Lasse Hietala


Lasse Hietala

The graphic designer Lasse Hietala studied at the Central School of Arts and Crafts from 1945 until 1948. After having completed his studies, he got a job in the advertising division of the KK Central Society of Cooperatives. In 1951, Lasse Hietala decided to become an independent commercial graphic designer.

Soon afterwards, he also started teaching at both Mainosgraafikkojen koulu (MG) and the Ateneum.
Hietala is among the leading Finnish poster artists and his poster production is extensive. Among his many clients were Talja (now the Central Organisation for Traffic Safety in Finland) and the Finland Post Corporation, for which he has worked for over 30 years.

In 1963, Lasse Hietala won the Poster of the Year competition for the first time with his very likeble poster Vaihda kohteliaisuuteen (‘Change gear to politeness’) which urged drivers to be more cautious in traffic.

Prizes and awards have rained down on Hietala throughout his career. Among other things, he has won the Poster of the Year competition no less than six times, the last time in 1992. In 1985, he also won the Sanan-Mahti competition marking Kalevala’s 150th anniversary which explored the power of words as a theme. Hietala has also won many prizes internationally. For instance, he won a competition held in Amsterdam in 1988 for the best outdoor advertisement.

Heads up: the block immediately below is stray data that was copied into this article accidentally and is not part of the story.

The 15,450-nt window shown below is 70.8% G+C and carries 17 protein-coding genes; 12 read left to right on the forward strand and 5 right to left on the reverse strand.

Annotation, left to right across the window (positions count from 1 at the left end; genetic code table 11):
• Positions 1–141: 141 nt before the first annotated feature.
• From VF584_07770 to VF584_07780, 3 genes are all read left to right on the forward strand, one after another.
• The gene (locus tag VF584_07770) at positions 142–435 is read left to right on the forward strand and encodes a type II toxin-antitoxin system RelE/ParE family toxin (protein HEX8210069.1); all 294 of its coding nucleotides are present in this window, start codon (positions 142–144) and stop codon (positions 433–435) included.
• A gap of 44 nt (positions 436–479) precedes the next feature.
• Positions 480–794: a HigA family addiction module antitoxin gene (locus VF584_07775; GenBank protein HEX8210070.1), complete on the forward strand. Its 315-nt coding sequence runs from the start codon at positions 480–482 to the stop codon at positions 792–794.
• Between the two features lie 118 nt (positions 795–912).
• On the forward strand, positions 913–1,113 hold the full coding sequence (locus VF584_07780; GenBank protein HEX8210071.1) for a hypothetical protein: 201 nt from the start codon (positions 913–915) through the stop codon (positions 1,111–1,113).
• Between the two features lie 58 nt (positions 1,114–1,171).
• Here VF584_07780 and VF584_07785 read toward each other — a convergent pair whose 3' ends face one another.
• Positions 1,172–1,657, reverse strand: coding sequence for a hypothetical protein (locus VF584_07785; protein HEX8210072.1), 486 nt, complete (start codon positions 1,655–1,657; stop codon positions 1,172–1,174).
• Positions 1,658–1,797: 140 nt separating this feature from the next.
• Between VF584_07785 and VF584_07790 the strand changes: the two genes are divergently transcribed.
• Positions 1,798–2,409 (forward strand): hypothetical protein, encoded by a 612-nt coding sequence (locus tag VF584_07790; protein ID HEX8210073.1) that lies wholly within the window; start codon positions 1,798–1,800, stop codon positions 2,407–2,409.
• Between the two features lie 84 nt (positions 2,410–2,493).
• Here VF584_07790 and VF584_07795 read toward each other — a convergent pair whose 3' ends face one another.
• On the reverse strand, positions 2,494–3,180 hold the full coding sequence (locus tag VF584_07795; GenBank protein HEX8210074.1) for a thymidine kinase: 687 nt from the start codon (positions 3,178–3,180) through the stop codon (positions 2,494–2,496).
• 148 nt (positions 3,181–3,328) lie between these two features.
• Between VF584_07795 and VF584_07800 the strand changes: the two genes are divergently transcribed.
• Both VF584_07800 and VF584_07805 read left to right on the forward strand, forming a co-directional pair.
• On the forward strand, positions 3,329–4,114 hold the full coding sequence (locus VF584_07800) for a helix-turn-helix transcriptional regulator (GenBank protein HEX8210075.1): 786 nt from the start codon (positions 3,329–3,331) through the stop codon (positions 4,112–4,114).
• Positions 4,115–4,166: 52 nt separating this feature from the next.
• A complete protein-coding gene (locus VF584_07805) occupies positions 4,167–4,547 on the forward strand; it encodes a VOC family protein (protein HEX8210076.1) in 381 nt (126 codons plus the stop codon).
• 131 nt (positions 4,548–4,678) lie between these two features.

Lasse Hietala’s work has also been exhibited in many cities including Vienna, London and Moscow.
When the European postal services chose poster art as a theme for a series of stamps in 2003, Finland contributed two stamps featuring Hietala’s posters from the 1960s. In 1984, Lasse Hietala was granted a state art pension.

Check out over 200 classic Finnish travel posters and read more about all the great Finnish poster artists in the digital version of our book ”Come to Finland” (found in three different editions; in English, French and German). After enjoying the posters a while we believe you are ready to order the real thing: the printed coffee table book.